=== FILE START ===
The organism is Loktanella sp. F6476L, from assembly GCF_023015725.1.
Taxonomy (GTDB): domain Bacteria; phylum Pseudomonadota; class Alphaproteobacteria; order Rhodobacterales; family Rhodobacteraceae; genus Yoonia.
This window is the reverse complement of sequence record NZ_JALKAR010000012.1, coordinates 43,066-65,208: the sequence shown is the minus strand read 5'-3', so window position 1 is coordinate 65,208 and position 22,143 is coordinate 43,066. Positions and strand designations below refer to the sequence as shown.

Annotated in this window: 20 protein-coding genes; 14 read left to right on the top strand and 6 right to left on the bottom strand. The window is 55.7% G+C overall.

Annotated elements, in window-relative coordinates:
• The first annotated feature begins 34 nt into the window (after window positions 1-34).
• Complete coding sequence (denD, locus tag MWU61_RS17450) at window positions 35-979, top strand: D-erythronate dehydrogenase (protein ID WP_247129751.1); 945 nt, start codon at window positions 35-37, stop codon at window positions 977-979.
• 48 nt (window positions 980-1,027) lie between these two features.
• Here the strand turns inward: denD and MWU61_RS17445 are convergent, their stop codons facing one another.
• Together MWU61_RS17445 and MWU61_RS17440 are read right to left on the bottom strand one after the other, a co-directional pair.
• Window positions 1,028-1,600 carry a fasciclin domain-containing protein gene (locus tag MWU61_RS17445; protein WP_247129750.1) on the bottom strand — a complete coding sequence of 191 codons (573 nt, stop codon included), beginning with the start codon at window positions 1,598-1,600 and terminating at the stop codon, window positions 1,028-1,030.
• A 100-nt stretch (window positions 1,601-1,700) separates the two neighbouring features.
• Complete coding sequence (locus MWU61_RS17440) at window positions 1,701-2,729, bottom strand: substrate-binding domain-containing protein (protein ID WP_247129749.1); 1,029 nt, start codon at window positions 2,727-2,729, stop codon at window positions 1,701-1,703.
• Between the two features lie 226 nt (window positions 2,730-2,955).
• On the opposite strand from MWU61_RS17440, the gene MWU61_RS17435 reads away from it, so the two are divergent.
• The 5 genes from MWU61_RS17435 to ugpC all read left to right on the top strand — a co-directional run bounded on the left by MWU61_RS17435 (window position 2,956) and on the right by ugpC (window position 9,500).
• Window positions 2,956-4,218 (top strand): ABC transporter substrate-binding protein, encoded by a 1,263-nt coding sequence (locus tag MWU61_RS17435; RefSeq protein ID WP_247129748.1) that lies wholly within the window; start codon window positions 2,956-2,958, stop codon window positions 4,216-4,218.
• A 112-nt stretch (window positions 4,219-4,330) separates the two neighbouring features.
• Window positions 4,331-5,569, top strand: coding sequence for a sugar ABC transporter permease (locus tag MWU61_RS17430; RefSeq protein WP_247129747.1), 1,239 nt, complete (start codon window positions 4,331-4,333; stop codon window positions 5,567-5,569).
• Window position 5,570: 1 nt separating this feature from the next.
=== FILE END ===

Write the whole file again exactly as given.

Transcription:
The organism is Loktanella sp. F6476L, from assembly GCF_023015725.1.
Taxonomy (GTDB): domain Bacteria; phylum Pseudomonadota; class Alphaproteobacteria; order Rhodobacterales; family Rhodobacteraceae; genus Yoonia.
This window is the reverse complement of sequence record NZ_JALKAR010000012.1, coordinates 43,066-65,208: the sequence shown is the minus strand read 5'-3', so window position 1 is coordinate 65,208 and position 22,143 is coordinate 43,066. Positions and strand designations below refer to the sequence as shown.

Annotated in this window: 20 protein-coding genes; 14 read left to right on the top strand and 6 right to left on the bottom strand. The window is 55.7% G+C overall.

Annotated elements, in window-relative coordinates:
• The first annotated feature begins 34 nt into the window (after window positions 1-34).
• Complete coding sequence (denD, locus tag MWU61_RS17450) at window positions 35-979, top strand: D-erythronate dehydrogenase (protein ID WP_247129751.1); 945 nt, start codon at window positions 35-37, stop codon at window positions 977-979.
• 48 nt (window positions 980-1,027) lie between these two features.
• Here the strand turns inward: denD and MWU61_RS17445 are convergent, their stop codons facing one another.
• Together MWU61_RS17445 and MWU61_RS17440 are read right to left on the bottom strand one after the other, a co-directional pair.
• Window positions 1,028-1,600 carry a fasciclin domain-containing protein gene (locus tag MWU61_RS17445; protein WP_247129750.1) on the bottom strand — a complete coding sequence of 191 codons (573 nt, stop codon included), beginning with the start codon at window positions 1,598-1,600 and terminating at the stop codon, window positions 1,028-1,030.
• A 100-nt stretch (window positions 1,601-1,700) separates the two neighbouring features.
• Complete coding sequence (locus MWU61_RS17440) at window positions 1,701-2,729, bottom strand: substrate-binding domain-containing protein (protein ID WP_247129749.1); 1,029 nt, start codon at window positions 2,727-2,729, stop codon at window positions 1,701-1,703.
• Between the two features lie 226 nt (window positions 2,730-2,955).
• On the opposite strand from MWU61_RS17440, the gene MWU61_RS17435 reads away from it, so the two are divergent.
• The 5 genes from MWU61_RS17435 to ugpC all read left to right on the top strand — a co-directional run bounded on the left by MWU61_RS17435 (window position 2,956) and on the right by ugpC (window position 9,500).
• Window positions 2,956-4,218 (top strand): ABC transporter substrate-binding protein, encoded by a 1,263-nt coding sequence (locus tag MWU61_RS17435; RefSeq protein ID WP_247129748.1) that lies wholly within the window; start codon window positions 2,956-2,958, stop codon window positions 4,216-4,218.
• A 112-nt stretch (window positions 4,219-4,330) separates the two neighbouring features.
• Window positions 4,331-5,569, top strand: coding sequence for a sugar ABC transporter permease (locus tag MWU61_RS17430; RefSeq protein WP_247129747.1), 1,239 nt, complete (start codon window positions 4,331-4,333; stop codon window positions 5,567-5,569).
• Window position 5,570: 1 nt separating this feature from the next.